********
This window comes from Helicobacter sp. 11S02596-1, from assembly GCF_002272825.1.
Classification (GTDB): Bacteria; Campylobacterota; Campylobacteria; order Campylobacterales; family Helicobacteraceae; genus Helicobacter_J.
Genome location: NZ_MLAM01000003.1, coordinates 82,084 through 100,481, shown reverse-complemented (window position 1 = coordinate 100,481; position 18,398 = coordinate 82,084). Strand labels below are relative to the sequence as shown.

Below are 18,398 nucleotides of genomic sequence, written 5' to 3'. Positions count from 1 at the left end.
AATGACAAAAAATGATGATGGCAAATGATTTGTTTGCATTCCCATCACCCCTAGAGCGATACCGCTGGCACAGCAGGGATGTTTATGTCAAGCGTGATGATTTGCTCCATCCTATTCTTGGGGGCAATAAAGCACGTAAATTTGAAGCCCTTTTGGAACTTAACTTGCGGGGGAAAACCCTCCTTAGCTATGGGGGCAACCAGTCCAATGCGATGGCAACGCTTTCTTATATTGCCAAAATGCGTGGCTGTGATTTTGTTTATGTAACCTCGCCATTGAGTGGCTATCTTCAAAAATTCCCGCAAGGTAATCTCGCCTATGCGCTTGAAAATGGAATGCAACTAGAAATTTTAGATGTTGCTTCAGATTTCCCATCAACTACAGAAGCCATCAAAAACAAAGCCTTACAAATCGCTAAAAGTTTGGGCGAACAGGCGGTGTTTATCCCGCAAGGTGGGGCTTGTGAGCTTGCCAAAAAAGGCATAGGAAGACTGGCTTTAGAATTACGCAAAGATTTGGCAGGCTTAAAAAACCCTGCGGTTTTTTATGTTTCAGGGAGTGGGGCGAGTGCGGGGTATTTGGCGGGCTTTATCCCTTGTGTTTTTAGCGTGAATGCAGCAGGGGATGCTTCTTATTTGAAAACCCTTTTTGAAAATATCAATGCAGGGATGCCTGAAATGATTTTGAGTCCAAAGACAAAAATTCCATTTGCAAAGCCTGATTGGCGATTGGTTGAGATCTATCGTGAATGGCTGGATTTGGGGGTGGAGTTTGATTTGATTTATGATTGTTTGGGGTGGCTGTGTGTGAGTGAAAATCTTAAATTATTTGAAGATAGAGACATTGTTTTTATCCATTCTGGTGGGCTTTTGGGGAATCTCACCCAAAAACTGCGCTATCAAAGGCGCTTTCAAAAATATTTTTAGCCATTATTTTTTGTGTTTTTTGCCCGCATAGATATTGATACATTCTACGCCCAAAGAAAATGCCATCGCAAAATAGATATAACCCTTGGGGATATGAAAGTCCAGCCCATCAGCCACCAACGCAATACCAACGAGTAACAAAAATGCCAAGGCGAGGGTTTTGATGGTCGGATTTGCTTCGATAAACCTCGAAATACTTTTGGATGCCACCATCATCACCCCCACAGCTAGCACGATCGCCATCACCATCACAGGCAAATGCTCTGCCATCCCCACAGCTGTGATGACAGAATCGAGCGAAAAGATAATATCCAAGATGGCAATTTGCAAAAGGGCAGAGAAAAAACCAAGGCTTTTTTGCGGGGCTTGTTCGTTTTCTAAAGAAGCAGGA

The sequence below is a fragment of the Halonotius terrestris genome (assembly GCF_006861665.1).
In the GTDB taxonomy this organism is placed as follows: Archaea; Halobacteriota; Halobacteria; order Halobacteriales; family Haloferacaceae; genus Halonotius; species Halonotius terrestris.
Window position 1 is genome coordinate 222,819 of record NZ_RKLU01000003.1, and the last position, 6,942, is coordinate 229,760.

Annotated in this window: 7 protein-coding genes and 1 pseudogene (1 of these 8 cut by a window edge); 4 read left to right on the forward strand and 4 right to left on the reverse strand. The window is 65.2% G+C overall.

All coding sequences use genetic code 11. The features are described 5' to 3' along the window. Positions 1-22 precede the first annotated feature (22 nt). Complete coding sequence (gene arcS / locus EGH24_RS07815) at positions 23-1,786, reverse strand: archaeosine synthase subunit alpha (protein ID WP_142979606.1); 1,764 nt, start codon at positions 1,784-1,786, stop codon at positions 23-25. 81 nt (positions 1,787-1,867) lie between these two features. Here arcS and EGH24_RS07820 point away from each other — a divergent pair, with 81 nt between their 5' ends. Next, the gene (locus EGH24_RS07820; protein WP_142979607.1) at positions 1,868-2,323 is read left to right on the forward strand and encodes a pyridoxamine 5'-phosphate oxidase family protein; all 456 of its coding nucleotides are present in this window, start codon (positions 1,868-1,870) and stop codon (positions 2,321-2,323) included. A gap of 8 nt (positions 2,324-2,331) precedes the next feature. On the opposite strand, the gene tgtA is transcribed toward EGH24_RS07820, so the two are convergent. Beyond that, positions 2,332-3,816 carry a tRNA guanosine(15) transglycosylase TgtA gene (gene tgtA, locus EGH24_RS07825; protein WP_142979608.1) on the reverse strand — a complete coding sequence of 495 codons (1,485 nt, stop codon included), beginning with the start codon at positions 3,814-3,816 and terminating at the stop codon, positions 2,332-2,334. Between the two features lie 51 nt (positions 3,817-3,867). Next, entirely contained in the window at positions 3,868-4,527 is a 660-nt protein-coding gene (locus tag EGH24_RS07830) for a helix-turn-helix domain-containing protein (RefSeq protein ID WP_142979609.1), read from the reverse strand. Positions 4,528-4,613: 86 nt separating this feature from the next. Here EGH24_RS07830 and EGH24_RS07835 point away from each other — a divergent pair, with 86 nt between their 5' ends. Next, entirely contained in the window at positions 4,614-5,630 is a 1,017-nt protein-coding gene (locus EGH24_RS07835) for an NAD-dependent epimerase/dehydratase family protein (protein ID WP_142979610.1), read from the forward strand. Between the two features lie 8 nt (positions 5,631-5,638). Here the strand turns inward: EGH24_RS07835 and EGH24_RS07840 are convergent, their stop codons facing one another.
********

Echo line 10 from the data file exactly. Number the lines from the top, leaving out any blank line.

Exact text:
All coding sequences use genetic code 11. The features are described 5' to 3' along the window. Positions 1-22 precede the first annotated feature (22 nt). Complete coding sequence (gene arcS / locus EGH24_RS07815) at positions 23-1,786, reverse strand: archaeosine synthase subunit alpha (protein ID WP_142979606.1); 1,764 nt, start codon at positions 1,784-1,786, stop codon at positions 23-25. 81 nt (positions 1,787-1,867) lie between these two features. Here arcS and EGH24_RS07820 point away from each other — a divergent pair, with 81 nt between their 5' ends. Next, the gene (locus EGH24_RS07820; protein WP_142979607.1) at positions 1,868-2,323 is read left to right on the forward strand and encodes a pyridoxamine 5'-phosphate oxidase family protein; all 456 of its coding nucleotides are present in this window, start codon (positions 1,868-1,870) and stop codon (positions 2,321-2,323) included. A gap of 8 nt (positions 2,324-2,331) precedes the next feature. On the opposite strand, the gene tgtA is transcribed toward EGH24_RS07820, so the two are convergent. Beyond that, positions 2,332-3,816 carry a tRNA guanosine(15) transglycosylase TgtA gene (gene tgtA, locus EGH24_RS07825; protein WP_142979608.1) on the reverse strand — a complete coding sequence of 495 codons (1,485 nt, stop codon included), beginning with the start codon at positions 3,814-3,816 and terminating at the stop codon, positions 2,332-2,334. Between the two features lie 51 nt (positions 3,817-3,867). Next, entirely contained in the window at positions 3,868-4,527 is a 660-nt protein-coding gene (locus tag EGH24_RS07830) for a helix-turn-helix domain-containing protein (RefSeq protein ID WP_142979609.1), read from the reverse strand. Positions 4,528-4,613: 86 nt separating this feature from the next. Here EGH24_RS07830 and EGH24_RS07835 point away from each other — a divergent pair, with 86 nt between their 5' ends. Next, entirely contained in the window at positions 4,614-5,630 is a 1,017-nt protein-coding gene (locus EGH24_RS07835) for an NAD-dependent epimerase/dehydratase family protein (protein ID WP_142979610.1), read from the forward strand. Between the two features lie 8 nt (positions 5,631-5,638). Here the strand turns inward: EGH24_RS07835 and EGH24_RS07840 are convergent, their stop codons facing one another.